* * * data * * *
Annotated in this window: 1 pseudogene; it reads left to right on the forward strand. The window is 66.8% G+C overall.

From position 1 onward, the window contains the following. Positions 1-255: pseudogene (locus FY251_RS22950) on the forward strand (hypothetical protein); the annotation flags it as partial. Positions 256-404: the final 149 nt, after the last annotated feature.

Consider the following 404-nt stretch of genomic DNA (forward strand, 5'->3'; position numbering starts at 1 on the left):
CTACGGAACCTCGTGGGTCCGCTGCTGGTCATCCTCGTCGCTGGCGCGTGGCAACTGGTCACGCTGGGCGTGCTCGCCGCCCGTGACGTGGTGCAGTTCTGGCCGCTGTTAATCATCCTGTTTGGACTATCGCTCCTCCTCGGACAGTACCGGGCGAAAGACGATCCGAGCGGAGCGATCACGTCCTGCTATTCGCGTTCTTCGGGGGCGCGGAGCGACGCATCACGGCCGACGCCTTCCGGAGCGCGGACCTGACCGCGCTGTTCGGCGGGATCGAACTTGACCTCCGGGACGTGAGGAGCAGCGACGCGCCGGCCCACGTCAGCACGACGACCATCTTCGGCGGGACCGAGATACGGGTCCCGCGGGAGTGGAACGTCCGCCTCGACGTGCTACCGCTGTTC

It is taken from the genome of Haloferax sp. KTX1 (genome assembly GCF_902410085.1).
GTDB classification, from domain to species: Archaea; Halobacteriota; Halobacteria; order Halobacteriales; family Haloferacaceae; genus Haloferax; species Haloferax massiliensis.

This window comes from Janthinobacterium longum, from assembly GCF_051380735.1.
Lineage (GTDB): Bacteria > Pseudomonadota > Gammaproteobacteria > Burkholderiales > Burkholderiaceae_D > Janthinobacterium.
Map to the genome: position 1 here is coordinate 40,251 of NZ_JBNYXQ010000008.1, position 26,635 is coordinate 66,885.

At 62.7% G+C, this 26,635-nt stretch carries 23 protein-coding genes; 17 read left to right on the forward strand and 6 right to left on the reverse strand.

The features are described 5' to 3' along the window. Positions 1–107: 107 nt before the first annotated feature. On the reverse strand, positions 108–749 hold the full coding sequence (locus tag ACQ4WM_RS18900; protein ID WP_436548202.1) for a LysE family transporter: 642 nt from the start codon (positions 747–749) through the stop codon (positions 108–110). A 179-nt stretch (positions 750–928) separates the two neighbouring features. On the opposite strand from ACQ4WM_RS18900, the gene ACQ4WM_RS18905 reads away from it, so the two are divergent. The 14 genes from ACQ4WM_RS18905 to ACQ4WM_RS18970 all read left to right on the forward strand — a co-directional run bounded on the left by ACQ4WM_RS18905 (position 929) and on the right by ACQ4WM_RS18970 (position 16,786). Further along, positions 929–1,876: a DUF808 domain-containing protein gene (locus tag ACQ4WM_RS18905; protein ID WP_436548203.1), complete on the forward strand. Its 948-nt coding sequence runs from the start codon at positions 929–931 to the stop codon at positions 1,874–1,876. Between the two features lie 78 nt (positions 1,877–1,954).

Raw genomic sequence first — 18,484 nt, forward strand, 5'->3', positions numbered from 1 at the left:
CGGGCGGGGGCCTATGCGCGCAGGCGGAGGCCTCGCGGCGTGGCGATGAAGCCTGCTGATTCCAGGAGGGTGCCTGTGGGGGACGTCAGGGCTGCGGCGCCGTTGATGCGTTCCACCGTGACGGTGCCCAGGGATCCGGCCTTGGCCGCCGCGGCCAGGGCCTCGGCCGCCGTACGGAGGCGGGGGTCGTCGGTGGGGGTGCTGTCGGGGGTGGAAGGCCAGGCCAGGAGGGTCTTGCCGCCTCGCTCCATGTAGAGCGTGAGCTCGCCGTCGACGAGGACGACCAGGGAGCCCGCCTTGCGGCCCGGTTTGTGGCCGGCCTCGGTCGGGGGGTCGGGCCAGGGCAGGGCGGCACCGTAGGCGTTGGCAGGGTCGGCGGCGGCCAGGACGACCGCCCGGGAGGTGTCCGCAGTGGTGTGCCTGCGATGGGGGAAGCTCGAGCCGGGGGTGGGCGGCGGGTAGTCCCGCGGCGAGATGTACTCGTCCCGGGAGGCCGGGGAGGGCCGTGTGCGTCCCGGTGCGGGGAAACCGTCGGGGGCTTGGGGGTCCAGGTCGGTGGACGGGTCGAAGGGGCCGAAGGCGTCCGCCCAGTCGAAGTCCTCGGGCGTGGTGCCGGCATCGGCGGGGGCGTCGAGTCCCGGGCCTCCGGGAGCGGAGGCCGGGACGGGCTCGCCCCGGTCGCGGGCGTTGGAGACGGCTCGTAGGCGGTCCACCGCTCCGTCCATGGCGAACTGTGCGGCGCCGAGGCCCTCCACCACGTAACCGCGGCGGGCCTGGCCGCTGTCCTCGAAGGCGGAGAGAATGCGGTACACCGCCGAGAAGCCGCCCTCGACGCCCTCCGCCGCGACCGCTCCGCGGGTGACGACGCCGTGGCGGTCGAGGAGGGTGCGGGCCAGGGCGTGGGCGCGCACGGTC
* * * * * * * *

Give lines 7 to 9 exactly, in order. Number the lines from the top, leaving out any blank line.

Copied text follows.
This window comes from Janthinobacterium longum, from assembly GCF_051380735.1.
Lineage (GTDB): Bacteria > Pseudomonadota > Gammaproteobacteria > Burkholderiales > Burkholderiaceae_D > Janthinobacterium.
Map to the genome: position 1 here is coordinate 40,251 of NZ_JBNYXQ010000008.1, position 26,635 is coordinate 66,885.